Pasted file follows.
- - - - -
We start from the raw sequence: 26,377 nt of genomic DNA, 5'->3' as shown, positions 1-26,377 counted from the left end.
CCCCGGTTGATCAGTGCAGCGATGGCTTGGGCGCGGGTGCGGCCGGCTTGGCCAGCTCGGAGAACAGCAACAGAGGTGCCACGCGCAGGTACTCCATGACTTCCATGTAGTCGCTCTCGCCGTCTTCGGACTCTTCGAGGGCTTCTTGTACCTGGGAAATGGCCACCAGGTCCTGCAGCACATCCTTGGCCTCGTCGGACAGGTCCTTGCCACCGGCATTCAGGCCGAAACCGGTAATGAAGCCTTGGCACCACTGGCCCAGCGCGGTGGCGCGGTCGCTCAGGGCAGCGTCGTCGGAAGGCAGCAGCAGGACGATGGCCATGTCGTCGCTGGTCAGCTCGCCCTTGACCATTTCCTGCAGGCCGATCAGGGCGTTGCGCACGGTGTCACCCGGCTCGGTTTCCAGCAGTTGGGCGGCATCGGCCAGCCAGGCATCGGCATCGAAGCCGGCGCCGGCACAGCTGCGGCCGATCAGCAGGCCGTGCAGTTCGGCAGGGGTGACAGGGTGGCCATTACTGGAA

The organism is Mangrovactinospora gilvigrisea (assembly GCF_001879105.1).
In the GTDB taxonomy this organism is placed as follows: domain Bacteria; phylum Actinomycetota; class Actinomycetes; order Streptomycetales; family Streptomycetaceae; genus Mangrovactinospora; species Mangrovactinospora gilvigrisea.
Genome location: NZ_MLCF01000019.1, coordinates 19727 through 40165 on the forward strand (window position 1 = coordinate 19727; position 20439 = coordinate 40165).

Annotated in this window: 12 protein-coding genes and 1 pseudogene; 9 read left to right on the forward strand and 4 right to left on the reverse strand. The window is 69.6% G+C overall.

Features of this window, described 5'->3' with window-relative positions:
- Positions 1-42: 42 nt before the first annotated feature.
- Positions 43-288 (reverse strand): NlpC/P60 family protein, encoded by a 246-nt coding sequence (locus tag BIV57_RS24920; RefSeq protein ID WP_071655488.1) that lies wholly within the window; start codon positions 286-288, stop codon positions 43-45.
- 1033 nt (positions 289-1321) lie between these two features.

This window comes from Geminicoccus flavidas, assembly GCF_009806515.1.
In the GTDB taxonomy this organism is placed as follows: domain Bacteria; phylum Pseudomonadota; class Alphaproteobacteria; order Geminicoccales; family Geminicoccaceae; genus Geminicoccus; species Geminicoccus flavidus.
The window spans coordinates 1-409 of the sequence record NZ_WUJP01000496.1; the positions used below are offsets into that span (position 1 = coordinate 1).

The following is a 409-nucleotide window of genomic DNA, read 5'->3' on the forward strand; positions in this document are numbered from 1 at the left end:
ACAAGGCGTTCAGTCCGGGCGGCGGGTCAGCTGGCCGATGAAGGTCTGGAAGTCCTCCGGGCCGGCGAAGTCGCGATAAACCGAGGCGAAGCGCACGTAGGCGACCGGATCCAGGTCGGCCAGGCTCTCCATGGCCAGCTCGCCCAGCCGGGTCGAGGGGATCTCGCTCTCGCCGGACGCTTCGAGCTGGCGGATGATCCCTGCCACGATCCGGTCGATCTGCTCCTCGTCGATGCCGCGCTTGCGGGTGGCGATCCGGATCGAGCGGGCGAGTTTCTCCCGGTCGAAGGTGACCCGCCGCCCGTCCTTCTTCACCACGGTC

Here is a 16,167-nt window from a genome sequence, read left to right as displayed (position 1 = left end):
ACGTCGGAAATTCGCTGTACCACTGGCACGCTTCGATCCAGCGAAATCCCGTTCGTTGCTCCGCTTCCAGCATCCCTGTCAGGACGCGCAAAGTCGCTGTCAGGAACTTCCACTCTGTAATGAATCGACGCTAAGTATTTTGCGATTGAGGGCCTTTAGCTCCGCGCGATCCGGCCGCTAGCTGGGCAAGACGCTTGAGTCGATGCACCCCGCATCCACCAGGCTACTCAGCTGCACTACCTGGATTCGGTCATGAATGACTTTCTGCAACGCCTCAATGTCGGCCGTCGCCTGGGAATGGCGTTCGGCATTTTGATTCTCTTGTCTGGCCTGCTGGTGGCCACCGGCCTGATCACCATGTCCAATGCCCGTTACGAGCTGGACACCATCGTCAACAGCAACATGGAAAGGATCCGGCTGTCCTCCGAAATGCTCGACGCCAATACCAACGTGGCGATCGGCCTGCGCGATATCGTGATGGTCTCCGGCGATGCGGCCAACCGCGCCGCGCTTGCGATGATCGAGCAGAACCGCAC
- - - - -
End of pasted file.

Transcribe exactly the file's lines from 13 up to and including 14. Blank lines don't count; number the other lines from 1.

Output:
The window spans coordinates 1-409 of the sequence record NZ_WUJP01000496.1; the positions used below are offsets into that span (position 1 = coordinate 1).

The following is a 409-nucleotide window of genomic DNA, read 5'->3' on the forward strand; positions in this document are numbered from 1 at the left end: